Study finds that Apple's mobile devices can help diagnose a serious health issue
With Apple working hard to come up with more health-related features for its products, drugmaker Eli Lilly announced last week that certain Apple products can help spot people with dementia. Early results from a test showed that devices including the iPhone, iPad and Apple Watch, in combination with certain apps and the Beddit sleep monitoring device, can reveal whether a person has "mild Alzheimer’s disease dementia" and "mild cognitive impairment" (MCI). The study was conducted by Apple, Lilly and health care company Evidation Health on 113 people age 60 to 75 over a period of 12 weeks.
Those participating in the study were asked to answer a pair of one-question surveys each day. They also were asked to perform certain tasks on an app such as tapping on a circle as fast as possible and dragging on screen an object with a certain shape to another object. Other tests were performed on the participant's ability to type and read. The results of the study were presented at the Association for Computing Machinery's KDD conference in Anchorage and found that those with symptoms of dementia tended to type at a slower rate of speed than others, and sent fewer text messages over a set period time.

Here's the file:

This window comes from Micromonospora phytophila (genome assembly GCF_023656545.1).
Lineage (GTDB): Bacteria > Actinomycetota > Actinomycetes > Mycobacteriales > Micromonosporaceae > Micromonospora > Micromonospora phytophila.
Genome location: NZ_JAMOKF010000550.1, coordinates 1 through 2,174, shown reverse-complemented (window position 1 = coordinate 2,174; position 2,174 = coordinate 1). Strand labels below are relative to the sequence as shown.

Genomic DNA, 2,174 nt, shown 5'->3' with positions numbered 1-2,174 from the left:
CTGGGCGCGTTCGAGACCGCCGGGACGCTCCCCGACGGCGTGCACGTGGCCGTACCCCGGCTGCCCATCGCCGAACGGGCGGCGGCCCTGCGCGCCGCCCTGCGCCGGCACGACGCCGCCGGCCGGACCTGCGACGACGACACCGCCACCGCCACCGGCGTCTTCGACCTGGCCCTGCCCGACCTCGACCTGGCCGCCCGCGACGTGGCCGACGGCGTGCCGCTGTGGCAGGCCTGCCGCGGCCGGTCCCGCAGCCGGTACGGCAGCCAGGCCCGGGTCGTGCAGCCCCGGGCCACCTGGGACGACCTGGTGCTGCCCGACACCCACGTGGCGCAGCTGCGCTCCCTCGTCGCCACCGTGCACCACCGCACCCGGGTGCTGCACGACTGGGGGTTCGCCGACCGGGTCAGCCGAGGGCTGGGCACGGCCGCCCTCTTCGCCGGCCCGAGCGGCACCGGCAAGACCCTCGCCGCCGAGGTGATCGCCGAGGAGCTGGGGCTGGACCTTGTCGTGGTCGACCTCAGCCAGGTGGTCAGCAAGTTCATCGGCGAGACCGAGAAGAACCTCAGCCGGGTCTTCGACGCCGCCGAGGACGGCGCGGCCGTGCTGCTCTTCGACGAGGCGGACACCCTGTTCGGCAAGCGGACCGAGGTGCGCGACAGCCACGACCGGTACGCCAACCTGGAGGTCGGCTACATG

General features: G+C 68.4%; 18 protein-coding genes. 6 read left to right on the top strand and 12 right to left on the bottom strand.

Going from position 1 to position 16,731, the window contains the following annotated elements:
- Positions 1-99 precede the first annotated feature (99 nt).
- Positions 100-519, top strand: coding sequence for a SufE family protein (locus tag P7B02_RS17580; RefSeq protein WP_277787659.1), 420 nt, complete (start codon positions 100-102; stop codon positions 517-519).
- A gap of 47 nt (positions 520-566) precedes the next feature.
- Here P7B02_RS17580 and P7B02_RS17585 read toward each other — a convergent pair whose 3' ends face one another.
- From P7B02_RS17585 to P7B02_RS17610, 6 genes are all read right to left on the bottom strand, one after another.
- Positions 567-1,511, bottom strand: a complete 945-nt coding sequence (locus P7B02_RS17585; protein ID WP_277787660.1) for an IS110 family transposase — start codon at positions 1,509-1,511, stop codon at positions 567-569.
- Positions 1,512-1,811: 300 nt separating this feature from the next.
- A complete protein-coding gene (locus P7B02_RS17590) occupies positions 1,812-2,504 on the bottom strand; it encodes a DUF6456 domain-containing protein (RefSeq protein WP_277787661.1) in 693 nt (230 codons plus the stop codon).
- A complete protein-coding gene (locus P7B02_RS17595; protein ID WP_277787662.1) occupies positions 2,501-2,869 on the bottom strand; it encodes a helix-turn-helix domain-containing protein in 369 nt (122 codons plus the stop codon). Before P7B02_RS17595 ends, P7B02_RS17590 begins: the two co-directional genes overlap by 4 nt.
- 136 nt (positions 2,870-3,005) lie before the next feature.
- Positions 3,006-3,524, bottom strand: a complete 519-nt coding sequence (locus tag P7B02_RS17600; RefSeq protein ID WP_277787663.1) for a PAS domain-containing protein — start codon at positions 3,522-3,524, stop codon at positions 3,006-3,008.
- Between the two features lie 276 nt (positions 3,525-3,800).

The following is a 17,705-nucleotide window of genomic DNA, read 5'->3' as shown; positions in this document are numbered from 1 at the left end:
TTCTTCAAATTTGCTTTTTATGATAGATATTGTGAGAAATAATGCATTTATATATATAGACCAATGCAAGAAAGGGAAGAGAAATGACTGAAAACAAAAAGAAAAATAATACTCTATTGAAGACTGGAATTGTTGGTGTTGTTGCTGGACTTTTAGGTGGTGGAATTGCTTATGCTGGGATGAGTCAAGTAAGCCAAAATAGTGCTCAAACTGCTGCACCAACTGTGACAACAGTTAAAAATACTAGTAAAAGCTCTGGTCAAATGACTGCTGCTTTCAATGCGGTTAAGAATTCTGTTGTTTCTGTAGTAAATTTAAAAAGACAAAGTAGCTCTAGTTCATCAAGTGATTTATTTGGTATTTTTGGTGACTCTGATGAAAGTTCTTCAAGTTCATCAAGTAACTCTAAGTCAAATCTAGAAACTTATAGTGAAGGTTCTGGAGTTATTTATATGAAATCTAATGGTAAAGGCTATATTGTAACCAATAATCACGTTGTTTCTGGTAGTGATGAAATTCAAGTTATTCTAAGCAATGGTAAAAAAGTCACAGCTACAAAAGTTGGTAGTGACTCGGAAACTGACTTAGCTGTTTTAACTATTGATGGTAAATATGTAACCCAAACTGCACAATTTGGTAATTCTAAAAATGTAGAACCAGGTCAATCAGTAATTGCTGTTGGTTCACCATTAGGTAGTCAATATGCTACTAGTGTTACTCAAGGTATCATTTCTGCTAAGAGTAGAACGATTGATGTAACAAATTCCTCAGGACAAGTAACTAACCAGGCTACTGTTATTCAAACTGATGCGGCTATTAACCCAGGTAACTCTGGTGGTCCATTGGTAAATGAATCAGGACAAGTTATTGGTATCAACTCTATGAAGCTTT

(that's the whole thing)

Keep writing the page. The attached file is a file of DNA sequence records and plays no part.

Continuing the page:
Apple has already integrated life-saving tools on the Apple Watch
16TB of data were collected from the participants, and the study showed that Apple devices and certain apps can help monitor symptoms of those diagnosed with MCI or mild Alzheimer's disease dementia; detect cognitive changes that could point to MCI; test the effectiveness of treatment and therapies; and speed up the development of therapies to produce more accurate diagnostic tools.
The Apple Watch series 4 features an electrocardiogram and a heart-rate monitor
Apple has already demonstrated that it can integrate life-saving health tools in the Apple Watch; the heart-rate monitor has already saved a number of lives and the breakout feature on the Apple Watch series 4 is the electrocardiogram (ECG) sensor. The latter detects abnormal heartbeats indicative of Atrial fibrillation, which can lead to blood clots, heart failure, strokes, and death. This life-saving feature has become so popular that Samsung is including it on the Galaxy Active Watch 2. However, as it did with Apple's ECG sensor, the FDA needs to greenlight the one on Sammy's phone. As a result, the ECG sensor will be disabled on the new Tizen-powered timepiece until sometime during the first half of next year.
Apple released a very brief statement related to the release of the study. Myoung Cha, Apple's Head of Health Strategic Partnerships, said, "We are excited to work alongside Lilly and Evidation in supporting the research community, as they seek to discover digital biomarkers of cognitive impairment."